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Judge Christopher Greenwood

Judge Christopher Greenwood
International Court of Justice

Biography Biography in PDF

Law of Armed Conflict

Introduction to International Humanitarian Law
Is it possible to preserve humanity in warfare? For centuries international law has attempted to do so. International humanitarian law (or the law of war as it is sometimes known) addresses such issues as the protection of the wounded, medical personnel, civilians and prisoners of war, as well as the prohibition of unnecessarily cruel or indiscriminate weaponry. In this lecture, Judge Christopher Greenwood, offers a brief introduction to humanitarian law and its place in the international legal system.

Video | Audio
(41 minutes)

Law of Armed Conflict
Introduction to International Humanitarian Law
A. Legal Instruments
United States of America, Instructions for the Government of Armies of the United States in the Field, General Order No. 100 (1863) (‘The Lieber Code’).

Hague Conventions of 1899 and 1907. (Text of the Conventions available on the website of Yale Law School’s Avalon Project)

Geneva Convention for the amelioration of the condition of the wounded and sick in armed forces in the field, 12 August 1949 relative to the Protection of Civilians in Time of War, Geneva, 12 August 1949, United Nations, Treaty Series, vol. 75, p. 31.

Geneva Convention for the amelioration of the condition of the wounded, sick and shipwrecked members of armed forces at sea, Geneva, 12 August 1949, United Nations, Treaty Series, vol. 75, p. 85.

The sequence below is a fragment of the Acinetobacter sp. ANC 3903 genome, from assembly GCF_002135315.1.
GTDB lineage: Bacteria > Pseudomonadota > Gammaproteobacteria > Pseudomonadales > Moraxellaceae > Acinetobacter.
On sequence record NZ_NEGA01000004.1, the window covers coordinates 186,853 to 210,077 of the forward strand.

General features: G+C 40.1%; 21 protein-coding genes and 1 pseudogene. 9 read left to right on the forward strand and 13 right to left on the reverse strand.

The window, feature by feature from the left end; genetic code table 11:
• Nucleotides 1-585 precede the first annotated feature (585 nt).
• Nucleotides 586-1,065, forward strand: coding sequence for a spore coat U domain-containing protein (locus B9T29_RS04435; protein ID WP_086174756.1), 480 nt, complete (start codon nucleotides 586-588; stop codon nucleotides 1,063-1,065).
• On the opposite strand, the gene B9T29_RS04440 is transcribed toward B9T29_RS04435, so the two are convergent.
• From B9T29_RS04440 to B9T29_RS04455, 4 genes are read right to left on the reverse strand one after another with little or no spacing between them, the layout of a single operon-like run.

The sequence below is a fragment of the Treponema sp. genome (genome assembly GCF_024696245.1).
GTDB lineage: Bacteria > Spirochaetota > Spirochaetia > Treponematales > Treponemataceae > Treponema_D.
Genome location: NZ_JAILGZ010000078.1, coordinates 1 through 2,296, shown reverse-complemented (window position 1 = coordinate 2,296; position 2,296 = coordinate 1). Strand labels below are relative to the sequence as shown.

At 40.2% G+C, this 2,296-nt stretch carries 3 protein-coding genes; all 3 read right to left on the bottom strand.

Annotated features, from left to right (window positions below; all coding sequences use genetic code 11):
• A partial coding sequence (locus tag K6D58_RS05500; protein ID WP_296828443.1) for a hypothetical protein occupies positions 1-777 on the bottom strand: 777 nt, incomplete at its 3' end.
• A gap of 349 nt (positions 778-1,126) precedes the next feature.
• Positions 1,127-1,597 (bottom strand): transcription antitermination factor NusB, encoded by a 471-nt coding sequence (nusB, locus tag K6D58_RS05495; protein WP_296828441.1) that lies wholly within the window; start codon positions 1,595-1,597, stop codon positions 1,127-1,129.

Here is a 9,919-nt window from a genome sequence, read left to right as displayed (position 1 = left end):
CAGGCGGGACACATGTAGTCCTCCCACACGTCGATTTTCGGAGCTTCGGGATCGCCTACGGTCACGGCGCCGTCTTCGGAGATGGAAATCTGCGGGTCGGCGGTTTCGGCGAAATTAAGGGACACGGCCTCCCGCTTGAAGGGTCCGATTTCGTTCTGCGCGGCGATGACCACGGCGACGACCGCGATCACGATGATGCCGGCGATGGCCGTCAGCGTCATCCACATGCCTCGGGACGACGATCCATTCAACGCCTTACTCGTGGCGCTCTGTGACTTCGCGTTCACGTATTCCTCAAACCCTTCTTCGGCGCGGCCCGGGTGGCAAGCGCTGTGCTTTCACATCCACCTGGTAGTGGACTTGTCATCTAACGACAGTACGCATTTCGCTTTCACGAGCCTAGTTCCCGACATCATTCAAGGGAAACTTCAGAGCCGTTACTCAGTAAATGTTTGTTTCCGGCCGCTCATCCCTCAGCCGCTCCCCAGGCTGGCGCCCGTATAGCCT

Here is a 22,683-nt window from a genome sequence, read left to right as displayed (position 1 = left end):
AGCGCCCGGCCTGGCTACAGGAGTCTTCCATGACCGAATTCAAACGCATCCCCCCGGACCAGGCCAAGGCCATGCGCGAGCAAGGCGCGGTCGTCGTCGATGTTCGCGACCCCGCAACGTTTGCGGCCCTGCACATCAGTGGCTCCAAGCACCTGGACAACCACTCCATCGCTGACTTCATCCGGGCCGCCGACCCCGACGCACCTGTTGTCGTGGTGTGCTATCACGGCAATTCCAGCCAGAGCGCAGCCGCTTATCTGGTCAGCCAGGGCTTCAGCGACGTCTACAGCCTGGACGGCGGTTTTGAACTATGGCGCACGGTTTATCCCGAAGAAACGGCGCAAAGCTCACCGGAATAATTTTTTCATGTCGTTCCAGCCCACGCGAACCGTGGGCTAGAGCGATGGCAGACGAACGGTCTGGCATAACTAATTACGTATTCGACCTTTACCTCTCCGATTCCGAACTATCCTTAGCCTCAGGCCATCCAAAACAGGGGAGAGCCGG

Geneva Convention relative to the Protection of Prisoners of War, Geneva, 12 August 1949, United Nations, Treaty Series, vol. 75, p. 135.

Geneva Convention relative to the Protection of Civilian Persons in Time of War, Geneva, 12 August 1949, United Nations, Treaty Series, vol. 75, p. 287.

Protocol Additional to the Geneva Conventions of 12 August 1949, and relating to the protection of victims of international armed conflicts (Protocol I), Geneva, 7 December 1978, United Nations, Treaty Series, vol. 1125, p. 3.

Protocol Additional to the Geneva Conventions of 12 August 1949, and relating to the protection of victims of non-international armed conflicts (Protocol II), Geneva 7 December 1978, United Nations, Treaty Series, vol. 1125, p. 609.

Convention on the Prohibition of the Development, Production, Stockpiling and Use of Chemical Weapons and on their Destruction, Geneva, 3 September 1992, United Nations, Treaty Series, vol. 1974, p. 317.
(internal link)

Rome Statute of the International Criminal Court, Rome, 17 July 1998, United Nations, Treaty Series, vol. 2187, p. 3.

B. Jurisprudence
International Criminal Tribunal for the Former Yugoslavia, Prosecutor v. Tadic, ICTY Appeals Chamber, Judgment of 15 July 1999, No. IT-94-1-A.

International Court of Justice, Legality of the Threat or Use of Nuclear Weapons, Advisory Opinion of 8 July 1996, I.C.J. Reports 1996, p. 226.

International Court of Justice, Armed Activities on the Territory of the Congo (Democratic Republic of the Congo v. Uganda), Judgment of 19 December 2005, I.C.J. Reports 2005, p. 168.

C. Doctrine
G. Best, Humanity in Warfare: The Modern International Law of Armed Conflicts, Weidenfeld and Nicholson, London, 1980.